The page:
Senate and House Republican leaders yesterday closed ranks behind a plan to balance the federal budget within six years, and House Speaker Thomas P. (Tip) O'Neill Jr. (D-Mass.) said Democrats, as well, may embrace "something of that nature."

In a groundswell of support, Senate Majority Leader Robert J. Dole (R-Kan.) predicted it will pass the Senate, possibly today, and House Democratic leaders indicated after day-long huddles on the issue that it might be acceptable with some fine-tuning.

President Reagan said he was "in agreement" with goals of the plan. While he stopped short of an outright endorsement, White House officials and Dole said they expect Reagan to do so today.

The plan would mandate a reduction of roughly $36 billion a year in the deficit, which is now estimated at $180 billion. By 1991, the budget would be balanced. The plan is in the form of an amendment to legislation raising the government's debt ceiling from $1.8 trillion to $2 trillion. The government's cash balances are expected to run out by Monday, and the debt-limit extension must be passed by then so the government can continue borrowing to pay its bills.

However, House Democratic leaders indicated they may press for a temporary extension lasting 15 days so they can negotiate a compromise with the Senate on the deficit-reduction plan.

While Congress earlier this year approved spending reductions of $55.5 billion for this fiscal year, deficits remain the dominant issue on Capitol Hill, and many lawmakers are reluctant to raise the debt ceiling to $2 trillion without further action to curb deficits. That reluctance gave impetus to the balanced-budget proposal, which originated with Sens. Phil Gramm (R-Tex.), Warren B. Rudman (R-N.H.) and Ernest F. Hollings (D-S.C.).

One House Democrat said the proposal roared through Congress like a "firestorm." Republicans rushed to endorse it yesterday and Democrats scrambled to respond.

"The main issue in America today is not trade, is not taxes, is not foreign affairs. The main issue is the deficit," O'Neill said in designating a high-level task force to explore possible counterproposals, which were also under study by Senate Democrats.

However, instead of proposing an alternative, the Democratic task force welcomed the Senate plan as "an excellent opening to deal with the terrible deficits and mounting debt that have continued to haunt our country's economic future," in the words of its chairman, Majority Whip Thomas S. Foley (D-Wash.).

Foley called the plan "the first crack in the wall of those who have ardently defended the administration's program" and said he was asked by the Democratic leadership to say it would "deal with the Senate deficit reduction proposal and any proposed modifications . . . in an expeditious fashion."

Some Democrats, while acknowledging Republicans may have scored politically in seizing the initiative on the issue, said they thought it could work to Democrats' advantage in increasing pressure for defense spending reductions and forcing Reagan to consider tax increases.

Under the Gramm-Rudman-Hollings proposal, the president and Congress would be required to keep their budgets within fixed limits aimed at eliminating the deficit by fiscal 1991, when it would otherwise still be about $100 billion under current estimates.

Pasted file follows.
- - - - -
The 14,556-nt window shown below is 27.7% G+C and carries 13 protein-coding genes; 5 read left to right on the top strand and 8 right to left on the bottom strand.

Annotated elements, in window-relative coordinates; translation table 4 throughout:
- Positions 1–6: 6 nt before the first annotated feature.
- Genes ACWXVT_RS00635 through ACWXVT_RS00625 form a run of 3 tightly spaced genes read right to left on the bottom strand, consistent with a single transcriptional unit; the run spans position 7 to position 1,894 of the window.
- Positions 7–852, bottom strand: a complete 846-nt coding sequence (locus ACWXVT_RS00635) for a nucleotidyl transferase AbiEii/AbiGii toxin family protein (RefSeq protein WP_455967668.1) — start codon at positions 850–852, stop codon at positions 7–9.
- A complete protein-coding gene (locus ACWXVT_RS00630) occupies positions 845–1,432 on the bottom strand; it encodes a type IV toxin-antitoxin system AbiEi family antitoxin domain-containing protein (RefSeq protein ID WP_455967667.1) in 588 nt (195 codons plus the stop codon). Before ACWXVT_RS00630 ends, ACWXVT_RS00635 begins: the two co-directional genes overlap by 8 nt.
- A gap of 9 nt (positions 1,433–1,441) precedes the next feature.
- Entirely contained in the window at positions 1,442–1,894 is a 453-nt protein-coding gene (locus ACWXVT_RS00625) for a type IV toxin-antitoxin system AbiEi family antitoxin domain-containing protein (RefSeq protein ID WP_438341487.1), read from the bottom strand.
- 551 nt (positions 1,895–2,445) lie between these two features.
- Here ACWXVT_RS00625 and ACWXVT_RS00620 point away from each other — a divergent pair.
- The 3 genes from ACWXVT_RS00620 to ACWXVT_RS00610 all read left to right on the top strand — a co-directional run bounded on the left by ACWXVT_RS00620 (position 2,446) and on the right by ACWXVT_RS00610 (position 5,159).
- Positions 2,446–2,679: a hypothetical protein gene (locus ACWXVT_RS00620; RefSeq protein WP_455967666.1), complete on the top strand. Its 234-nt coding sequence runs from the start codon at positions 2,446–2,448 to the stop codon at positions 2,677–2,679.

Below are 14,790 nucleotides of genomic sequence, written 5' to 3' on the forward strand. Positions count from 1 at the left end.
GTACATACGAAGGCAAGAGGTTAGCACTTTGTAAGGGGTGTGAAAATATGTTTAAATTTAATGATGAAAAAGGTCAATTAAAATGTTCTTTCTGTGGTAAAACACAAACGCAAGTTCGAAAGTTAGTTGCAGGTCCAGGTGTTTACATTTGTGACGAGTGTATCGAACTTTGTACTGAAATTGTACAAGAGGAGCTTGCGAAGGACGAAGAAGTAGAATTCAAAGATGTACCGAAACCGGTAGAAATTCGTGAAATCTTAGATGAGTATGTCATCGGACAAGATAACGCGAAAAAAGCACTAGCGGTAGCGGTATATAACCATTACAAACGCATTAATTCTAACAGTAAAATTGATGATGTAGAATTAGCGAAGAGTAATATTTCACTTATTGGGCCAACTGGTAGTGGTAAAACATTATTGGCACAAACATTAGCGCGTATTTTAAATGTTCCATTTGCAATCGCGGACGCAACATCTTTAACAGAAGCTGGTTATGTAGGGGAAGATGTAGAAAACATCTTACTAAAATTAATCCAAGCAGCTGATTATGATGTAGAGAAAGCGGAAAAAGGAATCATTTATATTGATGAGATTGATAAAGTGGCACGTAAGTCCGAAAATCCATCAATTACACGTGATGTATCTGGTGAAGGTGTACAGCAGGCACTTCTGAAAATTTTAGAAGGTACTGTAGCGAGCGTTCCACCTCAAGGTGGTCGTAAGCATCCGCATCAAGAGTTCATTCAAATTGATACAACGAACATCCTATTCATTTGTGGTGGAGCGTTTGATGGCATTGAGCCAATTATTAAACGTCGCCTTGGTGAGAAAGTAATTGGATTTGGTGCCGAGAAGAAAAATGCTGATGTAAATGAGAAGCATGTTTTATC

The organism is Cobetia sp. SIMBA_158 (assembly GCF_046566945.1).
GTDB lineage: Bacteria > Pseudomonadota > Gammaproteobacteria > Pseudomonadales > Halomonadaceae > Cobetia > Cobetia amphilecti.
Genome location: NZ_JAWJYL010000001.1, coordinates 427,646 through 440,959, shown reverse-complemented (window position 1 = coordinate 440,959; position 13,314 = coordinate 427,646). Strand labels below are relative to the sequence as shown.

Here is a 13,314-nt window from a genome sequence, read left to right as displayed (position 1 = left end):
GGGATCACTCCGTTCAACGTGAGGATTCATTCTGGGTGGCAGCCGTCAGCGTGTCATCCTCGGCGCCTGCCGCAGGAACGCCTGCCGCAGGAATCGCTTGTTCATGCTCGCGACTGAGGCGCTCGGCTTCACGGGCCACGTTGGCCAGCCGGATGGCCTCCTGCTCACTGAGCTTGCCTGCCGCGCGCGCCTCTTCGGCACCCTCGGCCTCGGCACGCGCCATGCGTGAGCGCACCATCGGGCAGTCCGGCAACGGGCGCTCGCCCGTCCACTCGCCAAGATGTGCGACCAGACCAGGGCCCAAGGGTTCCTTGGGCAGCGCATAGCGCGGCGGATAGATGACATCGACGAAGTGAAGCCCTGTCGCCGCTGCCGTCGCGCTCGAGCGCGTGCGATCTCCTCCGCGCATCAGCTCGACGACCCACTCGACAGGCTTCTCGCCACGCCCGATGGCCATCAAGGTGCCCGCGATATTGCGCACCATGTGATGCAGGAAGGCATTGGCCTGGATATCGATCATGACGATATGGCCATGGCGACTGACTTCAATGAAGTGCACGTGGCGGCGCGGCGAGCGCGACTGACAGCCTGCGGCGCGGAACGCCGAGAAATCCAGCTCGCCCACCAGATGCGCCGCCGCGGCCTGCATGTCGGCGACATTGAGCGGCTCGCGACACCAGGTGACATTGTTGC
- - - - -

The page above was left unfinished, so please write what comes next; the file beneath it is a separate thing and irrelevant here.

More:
If joint calculations of administration and congressional budget experts project that the limits will be exceeded by more than 7 percent next year and 5 percent thereafter, the president would be required to make across-the-board cuts to bring spending within the limits.

The cuts would occur equally from discretionary spending, including defense, and from annual adjustments for benefit entitlement programs except for Social Security, which would be exempt.

Congress could avoid the automatic cutbacks by approving an alternative deficit reduction plan, including spending cuts, tax increases or a combination of the two.

Waivers would be permitted in time of war or recession. Otherwise, Congress would have to act to relax the provisions.

Despite the surge of support for the proposal, some qualms were also expressed.

The administration was pushing for changes to protect defense spending from big cutbacks. Several senators voiced misgivings about exclusion of Social Security from automatic cutback provisions, with some expressing fear that its exclusion would increase the burden of cutbacks for benefit programs aimed at the poor.

Democrats were quick to blame Republicans for creating the deficit crisis in the first place.

An alternative under study by Senate Democrats, developed by ranking Budget Committee Democrat Lawton Chiles (Fla.) and endorsed by Minority Leader Robert C. Byrd (D-W.Va.), would produce a balanced budget by fiscal 1990, a year earlier than the Gramm-Rudman-Hollings proposal.

This would be achieved in roughly equal amounts from tax increases, domestic spending cuts and reductions in the military buildup. Tax increases would be in two forms: a minimum tax on corporations and wealthy individuals and a reduction in inflation adjustments for income tax rates.

Whether congressional action on the legislation would blunt the national drive to amend the Constitution to require a balanced budget is not clear. While a majority of state legislatures have approved resolutions calling for a constitutional convention to draft such an amendment, proponents are still several states short of the 34 required to force such action. The legislation under consideration in Congress is not a constitutional amendment.